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From Wikipedia, the free encyclopedia
SS Andrea Doria was an ocean liner for the Italian Line (Società di navigazione Italia) home ported in Genoa, Italy, most famous for its sinking in 1956, when 46 people died. Named after the 16th-century Genoese admiral Andrea Doria, the ship had a gross register tonnage of 29,100 and a capacity of about 1,200 passengers and 500 crew. For a country attempting to rebuild its economy and reputation after World War II, Andrea Doria was an icon of Italian national pride. Of all Italy’s ships at the time, Andrea Doria was the largest, fastest and supposedly safest. Launched on 16 June 1951, the ship undertook its maiden voyage on 14 January 1953.

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On 25 July 1956, approaching the coast of Nantucket, Massachusetts, bound for New York City, Andrea Doria collided with the east-bound MS Stockholm of the Swedish American Line in what became one of history’s most infamous maritime disasters. Struck in the side, the top-heavy Andrea Doria immediately started to list severely to starboard, which left half of her lifeboats unusable. The consequent shortage of lifeboats might have resulted in significant loss of life, but the efficiency of technical design of the ship, which allowed it to stay afloat for over 11 hours after the ramming, the good behavior of the crew, the improvements in communications and the rapid responses by other ships averted a disaster similar in scale to that of the Titanic in 1912. 1,660 passengers and crew were rescued and survived, while 46 people died as a consequence of the collision. The evacuated luxury liner capsized and sank the following morning.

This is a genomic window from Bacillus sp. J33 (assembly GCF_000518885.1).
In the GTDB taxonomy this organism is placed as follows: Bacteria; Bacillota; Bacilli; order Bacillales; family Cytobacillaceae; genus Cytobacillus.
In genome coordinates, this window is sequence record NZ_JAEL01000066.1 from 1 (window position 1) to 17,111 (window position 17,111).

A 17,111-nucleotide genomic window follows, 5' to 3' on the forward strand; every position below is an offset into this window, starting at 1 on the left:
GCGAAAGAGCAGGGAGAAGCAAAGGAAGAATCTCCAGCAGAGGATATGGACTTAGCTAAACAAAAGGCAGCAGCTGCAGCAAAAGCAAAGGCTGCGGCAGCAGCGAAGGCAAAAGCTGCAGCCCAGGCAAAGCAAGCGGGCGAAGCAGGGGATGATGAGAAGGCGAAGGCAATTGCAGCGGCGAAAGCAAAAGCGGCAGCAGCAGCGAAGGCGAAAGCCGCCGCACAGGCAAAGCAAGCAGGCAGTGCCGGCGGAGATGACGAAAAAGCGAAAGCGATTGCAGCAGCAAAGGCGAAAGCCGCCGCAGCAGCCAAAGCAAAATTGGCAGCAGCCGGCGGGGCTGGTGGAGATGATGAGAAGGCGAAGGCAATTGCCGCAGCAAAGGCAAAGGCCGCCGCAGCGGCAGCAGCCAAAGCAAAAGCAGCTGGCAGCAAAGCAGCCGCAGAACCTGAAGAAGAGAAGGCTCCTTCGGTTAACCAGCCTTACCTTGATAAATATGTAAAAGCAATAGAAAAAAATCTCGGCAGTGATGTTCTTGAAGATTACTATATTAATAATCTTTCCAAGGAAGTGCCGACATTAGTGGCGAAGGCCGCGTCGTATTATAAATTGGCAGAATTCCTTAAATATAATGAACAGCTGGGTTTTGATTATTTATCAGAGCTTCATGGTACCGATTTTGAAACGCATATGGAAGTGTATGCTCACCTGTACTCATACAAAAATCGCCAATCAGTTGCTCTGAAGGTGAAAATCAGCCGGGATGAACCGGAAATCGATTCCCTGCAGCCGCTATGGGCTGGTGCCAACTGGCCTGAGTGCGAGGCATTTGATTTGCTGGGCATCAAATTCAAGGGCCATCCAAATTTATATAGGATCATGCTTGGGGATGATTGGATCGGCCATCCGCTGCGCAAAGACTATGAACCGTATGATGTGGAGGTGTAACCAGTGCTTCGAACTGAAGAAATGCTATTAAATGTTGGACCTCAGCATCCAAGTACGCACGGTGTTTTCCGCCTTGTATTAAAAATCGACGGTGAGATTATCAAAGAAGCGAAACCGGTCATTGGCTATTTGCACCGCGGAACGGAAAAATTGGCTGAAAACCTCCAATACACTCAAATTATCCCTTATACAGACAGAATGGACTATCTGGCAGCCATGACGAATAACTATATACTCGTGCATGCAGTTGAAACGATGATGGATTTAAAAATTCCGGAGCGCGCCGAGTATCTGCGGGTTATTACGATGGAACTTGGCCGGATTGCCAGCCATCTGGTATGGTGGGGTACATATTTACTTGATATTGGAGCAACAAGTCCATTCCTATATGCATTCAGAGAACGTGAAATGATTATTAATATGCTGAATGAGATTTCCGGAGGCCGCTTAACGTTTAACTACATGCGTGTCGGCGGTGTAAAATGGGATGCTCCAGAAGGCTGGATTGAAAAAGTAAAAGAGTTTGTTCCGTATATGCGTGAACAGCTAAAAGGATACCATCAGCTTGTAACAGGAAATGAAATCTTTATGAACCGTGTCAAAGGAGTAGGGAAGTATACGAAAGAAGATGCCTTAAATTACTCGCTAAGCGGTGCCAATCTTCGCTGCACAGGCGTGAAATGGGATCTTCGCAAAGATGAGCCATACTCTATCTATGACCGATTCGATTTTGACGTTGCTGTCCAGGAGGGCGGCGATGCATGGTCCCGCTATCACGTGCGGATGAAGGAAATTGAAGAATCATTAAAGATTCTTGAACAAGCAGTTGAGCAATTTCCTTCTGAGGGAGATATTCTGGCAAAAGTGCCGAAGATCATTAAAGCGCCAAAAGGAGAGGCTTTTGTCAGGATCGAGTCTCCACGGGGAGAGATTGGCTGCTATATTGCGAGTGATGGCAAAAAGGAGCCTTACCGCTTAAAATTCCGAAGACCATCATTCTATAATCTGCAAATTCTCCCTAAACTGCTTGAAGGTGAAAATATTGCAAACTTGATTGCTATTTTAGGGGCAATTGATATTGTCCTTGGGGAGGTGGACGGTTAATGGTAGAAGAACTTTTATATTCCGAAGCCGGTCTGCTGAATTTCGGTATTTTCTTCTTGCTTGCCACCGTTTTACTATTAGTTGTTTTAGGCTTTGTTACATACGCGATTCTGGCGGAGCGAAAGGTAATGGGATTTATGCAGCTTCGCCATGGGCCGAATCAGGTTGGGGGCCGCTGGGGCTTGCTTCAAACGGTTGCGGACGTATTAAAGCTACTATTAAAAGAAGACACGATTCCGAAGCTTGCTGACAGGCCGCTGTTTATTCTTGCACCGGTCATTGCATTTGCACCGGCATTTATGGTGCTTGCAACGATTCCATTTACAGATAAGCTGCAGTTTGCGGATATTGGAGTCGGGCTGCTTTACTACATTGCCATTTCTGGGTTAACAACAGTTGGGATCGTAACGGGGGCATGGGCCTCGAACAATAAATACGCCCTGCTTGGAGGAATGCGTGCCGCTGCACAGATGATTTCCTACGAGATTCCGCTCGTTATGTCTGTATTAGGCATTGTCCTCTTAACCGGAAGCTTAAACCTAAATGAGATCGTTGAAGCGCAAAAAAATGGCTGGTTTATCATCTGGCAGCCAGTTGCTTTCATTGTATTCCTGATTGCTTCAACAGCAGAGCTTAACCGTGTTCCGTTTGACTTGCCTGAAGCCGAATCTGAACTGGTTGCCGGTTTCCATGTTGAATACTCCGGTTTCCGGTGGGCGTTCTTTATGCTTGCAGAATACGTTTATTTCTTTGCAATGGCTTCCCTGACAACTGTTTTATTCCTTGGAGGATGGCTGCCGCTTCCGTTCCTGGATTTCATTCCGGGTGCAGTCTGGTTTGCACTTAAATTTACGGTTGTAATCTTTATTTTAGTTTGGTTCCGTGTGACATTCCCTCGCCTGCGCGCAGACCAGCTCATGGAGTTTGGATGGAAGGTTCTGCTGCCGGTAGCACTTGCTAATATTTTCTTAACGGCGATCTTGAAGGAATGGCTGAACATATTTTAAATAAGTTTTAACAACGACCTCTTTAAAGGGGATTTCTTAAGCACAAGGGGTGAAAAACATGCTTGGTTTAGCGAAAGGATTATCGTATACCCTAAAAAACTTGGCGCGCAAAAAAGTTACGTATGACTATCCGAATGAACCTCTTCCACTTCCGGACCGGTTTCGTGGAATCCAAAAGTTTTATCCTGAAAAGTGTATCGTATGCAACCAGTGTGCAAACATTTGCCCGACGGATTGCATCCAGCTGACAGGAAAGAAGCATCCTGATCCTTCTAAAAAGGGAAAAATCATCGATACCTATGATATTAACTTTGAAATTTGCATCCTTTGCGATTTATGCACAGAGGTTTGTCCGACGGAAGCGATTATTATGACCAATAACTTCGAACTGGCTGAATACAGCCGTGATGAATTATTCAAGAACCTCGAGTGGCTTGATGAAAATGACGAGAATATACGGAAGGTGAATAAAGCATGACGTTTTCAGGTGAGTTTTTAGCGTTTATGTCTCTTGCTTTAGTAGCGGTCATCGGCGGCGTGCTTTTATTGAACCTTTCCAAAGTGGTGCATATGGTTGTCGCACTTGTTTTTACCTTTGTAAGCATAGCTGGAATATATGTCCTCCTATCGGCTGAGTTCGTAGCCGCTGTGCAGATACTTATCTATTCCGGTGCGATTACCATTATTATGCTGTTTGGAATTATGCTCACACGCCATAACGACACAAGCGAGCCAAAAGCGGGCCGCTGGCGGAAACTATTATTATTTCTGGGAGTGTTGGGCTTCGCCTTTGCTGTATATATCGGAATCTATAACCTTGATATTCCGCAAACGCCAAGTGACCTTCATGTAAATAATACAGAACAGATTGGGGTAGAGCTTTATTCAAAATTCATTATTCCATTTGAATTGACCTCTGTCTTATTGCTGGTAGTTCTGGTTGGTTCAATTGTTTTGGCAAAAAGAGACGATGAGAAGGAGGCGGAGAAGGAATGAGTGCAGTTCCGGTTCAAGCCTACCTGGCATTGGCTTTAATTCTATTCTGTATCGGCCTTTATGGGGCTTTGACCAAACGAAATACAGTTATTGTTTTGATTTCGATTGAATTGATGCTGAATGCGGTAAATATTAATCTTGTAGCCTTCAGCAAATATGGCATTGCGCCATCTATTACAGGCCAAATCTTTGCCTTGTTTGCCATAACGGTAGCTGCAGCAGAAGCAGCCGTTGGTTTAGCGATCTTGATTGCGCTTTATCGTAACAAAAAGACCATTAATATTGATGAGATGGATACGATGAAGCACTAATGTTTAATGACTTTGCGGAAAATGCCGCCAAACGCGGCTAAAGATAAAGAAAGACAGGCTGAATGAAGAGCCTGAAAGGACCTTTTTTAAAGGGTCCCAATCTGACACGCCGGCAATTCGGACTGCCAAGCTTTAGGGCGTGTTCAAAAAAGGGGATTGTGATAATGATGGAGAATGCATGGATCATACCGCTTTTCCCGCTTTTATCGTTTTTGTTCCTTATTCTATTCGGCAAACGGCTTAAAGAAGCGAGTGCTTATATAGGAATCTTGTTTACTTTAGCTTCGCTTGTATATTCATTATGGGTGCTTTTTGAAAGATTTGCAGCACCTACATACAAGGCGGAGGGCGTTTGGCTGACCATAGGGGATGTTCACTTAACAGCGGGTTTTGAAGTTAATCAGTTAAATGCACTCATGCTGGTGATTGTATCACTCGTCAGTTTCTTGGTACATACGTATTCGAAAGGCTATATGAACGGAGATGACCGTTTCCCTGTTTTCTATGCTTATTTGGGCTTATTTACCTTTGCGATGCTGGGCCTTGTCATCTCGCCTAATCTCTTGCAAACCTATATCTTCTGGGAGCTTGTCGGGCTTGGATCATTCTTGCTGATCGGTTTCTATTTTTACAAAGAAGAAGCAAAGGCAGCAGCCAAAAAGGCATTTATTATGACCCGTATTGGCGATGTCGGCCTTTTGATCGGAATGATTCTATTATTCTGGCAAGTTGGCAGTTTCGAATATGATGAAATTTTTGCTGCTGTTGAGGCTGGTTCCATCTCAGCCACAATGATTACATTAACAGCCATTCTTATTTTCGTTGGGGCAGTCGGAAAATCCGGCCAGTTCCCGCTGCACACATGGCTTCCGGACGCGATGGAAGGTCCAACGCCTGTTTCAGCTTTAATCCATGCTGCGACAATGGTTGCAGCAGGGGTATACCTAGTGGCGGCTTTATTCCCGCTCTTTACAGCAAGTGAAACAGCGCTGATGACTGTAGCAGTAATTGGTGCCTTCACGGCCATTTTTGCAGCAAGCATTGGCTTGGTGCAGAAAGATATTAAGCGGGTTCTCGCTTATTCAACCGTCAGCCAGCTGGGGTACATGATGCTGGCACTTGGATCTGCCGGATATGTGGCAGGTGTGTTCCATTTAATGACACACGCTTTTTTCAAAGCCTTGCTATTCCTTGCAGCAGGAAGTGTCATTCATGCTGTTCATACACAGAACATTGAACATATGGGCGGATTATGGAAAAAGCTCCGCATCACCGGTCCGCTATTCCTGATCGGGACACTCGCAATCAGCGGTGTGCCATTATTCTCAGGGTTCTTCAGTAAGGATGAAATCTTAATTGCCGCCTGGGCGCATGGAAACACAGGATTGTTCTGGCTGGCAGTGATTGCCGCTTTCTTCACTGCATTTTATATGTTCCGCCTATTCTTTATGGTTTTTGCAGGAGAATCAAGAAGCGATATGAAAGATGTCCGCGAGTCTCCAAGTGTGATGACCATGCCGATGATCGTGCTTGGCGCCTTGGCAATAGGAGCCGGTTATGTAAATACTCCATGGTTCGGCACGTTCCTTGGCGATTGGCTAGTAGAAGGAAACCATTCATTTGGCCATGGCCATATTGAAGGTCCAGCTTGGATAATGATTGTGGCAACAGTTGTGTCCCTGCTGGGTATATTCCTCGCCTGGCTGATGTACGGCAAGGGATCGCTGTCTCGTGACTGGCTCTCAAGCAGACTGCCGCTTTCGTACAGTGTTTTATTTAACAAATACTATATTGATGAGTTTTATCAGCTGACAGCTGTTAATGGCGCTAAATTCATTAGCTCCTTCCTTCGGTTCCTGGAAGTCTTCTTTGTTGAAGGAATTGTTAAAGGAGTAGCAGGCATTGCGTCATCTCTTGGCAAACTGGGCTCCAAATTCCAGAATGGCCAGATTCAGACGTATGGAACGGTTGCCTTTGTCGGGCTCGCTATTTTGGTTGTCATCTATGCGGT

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The incident and its aftermath were heavily covered by the news media. While the rescue efforts were both successful and commendable, the cause of the collision with the Stockholm and the loss of Andrea Doria generated much interest in the media and many lawsuits. Largely because of an out-of-court settlement agreement between the two shipping companies during hearings immediately after the disaster, no determination of the cause(s) was ever formally published. Although greater blame appeared initially to fall on the Italian liner, more recent discoveries have indicated that a misreading of radar on the Swedish ship may have initiated the collision course, leading to some errors on both ships and resulting in disaster.

Andrea Doria was the last major transatlantic passenger vessel to sink before aircraft became the preferred method of travel.

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